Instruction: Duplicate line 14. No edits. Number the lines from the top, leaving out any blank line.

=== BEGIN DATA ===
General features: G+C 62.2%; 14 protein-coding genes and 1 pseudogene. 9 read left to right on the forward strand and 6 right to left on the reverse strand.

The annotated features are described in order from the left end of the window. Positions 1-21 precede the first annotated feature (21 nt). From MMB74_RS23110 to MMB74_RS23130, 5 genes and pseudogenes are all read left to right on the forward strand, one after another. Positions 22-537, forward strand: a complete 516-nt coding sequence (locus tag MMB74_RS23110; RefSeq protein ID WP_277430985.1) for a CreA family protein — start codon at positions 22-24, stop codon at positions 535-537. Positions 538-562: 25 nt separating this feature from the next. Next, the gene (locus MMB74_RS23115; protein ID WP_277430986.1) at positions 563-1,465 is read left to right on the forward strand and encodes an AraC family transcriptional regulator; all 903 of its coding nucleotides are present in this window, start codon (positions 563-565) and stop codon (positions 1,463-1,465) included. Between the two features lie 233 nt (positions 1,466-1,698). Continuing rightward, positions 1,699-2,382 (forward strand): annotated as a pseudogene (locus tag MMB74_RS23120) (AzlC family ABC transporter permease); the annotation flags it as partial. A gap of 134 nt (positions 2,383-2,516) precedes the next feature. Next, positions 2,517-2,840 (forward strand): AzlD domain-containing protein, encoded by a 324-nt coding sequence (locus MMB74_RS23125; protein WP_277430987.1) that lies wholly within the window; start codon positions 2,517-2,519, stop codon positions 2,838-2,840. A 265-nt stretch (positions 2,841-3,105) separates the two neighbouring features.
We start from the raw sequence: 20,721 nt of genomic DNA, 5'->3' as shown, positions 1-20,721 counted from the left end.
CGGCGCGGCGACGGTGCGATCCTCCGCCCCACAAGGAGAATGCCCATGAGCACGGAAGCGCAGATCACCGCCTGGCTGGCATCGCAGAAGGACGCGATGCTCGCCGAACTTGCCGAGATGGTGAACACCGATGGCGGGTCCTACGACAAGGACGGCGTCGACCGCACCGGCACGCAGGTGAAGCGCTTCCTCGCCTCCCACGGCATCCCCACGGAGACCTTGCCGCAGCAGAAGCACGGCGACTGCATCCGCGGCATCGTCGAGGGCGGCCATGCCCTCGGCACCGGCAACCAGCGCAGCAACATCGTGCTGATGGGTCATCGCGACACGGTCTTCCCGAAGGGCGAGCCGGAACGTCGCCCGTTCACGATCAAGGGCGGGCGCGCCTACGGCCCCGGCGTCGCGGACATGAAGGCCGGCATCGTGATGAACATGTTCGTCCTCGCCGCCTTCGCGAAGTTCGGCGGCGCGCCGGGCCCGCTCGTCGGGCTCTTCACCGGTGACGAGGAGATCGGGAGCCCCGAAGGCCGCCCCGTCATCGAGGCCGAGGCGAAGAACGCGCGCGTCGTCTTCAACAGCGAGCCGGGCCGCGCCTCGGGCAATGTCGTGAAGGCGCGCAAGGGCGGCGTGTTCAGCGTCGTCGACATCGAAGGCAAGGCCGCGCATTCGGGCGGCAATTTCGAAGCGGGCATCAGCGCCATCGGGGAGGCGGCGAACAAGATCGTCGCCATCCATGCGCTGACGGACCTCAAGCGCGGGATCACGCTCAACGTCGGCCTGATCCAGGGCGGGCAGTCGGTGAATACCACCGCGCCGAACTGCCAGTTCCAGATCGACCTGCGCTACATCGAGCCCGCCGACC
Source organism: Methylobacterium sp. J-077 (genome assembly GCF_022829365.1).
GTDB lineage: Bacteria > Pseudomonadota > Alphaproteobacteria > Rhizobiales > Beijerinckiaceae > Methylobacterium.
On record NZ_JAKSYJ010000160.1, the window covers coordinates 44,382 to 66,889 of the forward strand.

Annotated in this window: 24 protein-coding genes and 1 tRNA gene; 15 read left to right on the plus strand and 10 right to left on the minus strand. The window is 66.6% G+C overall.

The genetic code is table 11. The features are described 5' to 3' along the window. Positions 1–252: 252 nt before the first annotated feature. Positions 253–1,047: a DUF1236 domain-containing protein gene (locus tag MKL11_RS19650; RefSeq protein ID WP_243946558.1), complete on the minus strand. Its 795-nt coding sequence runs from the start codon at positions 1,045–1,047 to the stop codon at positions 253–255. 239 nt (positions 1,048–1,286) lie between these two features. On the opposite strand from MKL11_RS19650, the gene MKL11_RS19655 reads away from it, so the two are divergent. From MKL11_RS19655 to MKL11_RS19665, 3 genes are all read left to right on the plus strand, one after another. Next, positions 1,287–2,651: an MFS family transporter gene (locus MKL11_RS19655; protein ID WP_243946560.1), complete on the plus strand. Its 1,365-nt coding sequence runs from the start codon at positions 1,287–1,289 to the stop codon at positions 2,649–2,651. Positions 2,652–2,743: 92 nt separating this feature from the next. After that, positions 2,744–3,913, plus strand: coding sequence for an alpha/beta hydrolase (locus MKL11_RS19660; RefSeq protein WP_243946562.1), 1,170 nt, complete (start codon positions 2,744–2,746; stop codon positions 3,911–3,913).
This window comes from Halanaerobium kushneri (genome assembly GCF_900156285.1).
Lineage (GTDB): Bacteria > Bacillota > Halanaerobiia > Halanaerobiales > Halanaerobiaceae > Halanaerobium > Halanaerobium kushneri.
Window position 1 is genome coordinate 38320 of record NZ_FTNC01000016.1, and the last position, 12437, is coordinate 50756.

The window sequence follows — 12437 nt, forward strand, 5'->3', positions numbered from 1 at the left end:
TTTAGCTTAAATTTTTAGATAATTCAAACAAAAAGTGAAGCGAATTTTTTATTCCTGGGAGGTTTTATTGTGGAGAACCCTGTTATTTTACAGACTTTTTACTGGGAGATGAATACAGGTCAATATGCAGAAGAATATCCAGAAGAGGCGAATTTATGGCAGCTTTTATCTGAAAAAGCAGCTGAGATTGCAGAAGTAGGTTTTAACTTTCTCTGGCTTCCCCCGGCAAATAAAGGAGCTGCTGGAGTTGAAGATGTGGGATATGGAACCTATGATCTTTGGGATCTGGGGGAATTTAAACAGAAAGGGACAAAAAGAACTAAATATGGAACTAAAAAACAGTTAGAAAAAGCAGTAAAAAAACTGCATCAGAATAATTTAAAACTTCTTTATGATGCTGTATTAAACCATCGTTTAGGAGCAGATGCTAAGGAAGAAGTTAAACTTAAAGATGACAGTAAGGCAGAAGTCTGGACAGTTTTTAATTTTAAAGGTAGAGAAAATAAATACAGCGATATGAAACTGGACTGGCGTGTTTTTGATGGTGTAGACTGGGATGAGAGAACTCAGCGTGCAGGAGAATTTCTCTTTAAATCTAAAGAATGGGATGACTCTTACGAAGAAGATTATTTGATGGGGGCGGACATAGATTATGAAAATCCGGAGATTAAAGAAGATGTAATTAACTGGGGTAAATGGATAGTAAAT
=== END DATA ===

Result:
TTTAGCTTAAATTTTTAGATAATTCAAACAAAAAGTGAAGCGAATTTTTTATTCCTGGGAGGTTTTATTGTGGAGAACCCTGTTATTTTACAGACTTTTTACTGGGAGATGAATACAGGTCAATATGCAGAAGAATATCCAGAAGAGGCGAATTTATGGCAGCTTTTATCTGAAAAAGCAGCTGAGATTGCAGAAGTAGGTTTTAACTTTCTCTGGCTTCCCCCGGCAAATAAAGGAGCTGCTGGAGTTGAAGATGTGGGATATGGAACCTATGATCTTTGGGATCTGGGGGAATTTAAACAGAAAGGGACAAAAAGAACTAAATATGGAACTAAAAAACAGTTAGAAAAAGCAGTAAAAAAACTGCATCAGAATAATTTAAAACTTCTTTATGATGCTGTATTAAACCATCGTTTAGGAGCAGATGCTAAGGAAGAAGTTAAACTTAAAGATGACAGTAAGGCAGAAGTCTGGACAGTTTTTAATTTTAAAGGTAGAGAAAATAAATACAGCGATATGAAACTGGACTGGCGTGTTTTTGATGGTGTAGACTGGGATGAGAGAACTCAGCGTGCAGGAGAATTTCTCTTTAAATCTAAAGAATGGGATGACTCTTACGAAGAAGATTATTTGATGGGGGCGGACATAGATTATGAAAATCCGGAGATTAAAGAAGATGTAATTAACTGGGGTAAATGGATAGTAAAT